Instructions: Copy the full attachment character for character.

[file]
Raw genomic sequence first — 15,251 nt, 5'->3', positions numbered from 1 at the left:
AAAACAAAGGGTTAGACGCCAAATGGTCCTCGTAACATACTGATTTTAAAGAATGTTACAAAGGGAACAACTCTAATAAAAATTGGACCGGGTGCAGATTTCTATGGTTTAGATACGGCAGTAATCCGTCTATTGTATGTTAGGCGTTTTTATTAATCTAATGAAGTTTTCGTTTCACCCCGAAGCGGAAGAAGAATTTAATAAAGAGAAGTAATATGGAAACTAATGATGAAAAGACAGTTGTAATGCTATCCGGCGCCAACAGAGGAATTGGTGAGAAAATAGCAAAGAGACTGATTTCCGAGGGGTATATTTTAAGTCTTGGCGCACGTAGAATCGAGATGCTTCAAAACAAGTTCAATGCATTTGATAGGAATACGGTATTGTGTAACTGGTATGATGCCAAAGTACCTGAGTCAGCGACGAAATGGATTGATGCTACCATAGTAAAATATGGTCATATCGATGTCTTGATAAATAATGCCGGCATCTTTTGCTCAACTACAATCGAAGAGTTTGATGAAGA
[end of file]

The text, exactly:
Raw genomic sequence first — 15,251 nt, 5'->3', positions numbered from 1 at the left:
AAAACAAAGGGTTAGACGCCAAATGGTCCTCGTAACATACTGATTTTAAAGAATGTTACAAAGGGAACAACTCTAATAAAAATTGGACCGGGTGCAGATTTCTATGGTTTAGATACGGCAGTAATCCGTCTATTGTATGTTAGGCGTTTTTATTAATCTAATGAAGTTTTCGTTTCACCCCGAAGCGGAAGAAGAATTTAATAAAGAGAAGTAATATGGAAACTAATGATGAAAAGACAGTTGTAATGCTATCCGGCGCCAACAGAGGAATTGGTGAGAAAATAGCAAAGAGACTGATTTCCGAGGGGTATATTTTAAGTCTTGGCGCACGTAGAATCGAGATGCTTCAAAACAAGTTCAATGCATTTGATAGGAATACGGTATTGTGTAACTGGTATGATGCCAAAGTACCTGAGTCAGCGACGAAATGGATTGATGCTACCATAGTAAAATATGGTCATATCGATGTCTTGATAAATAATGCCGGCATCTTTTGCTCAACTACAATCGAAGAGTTTGATGAAGA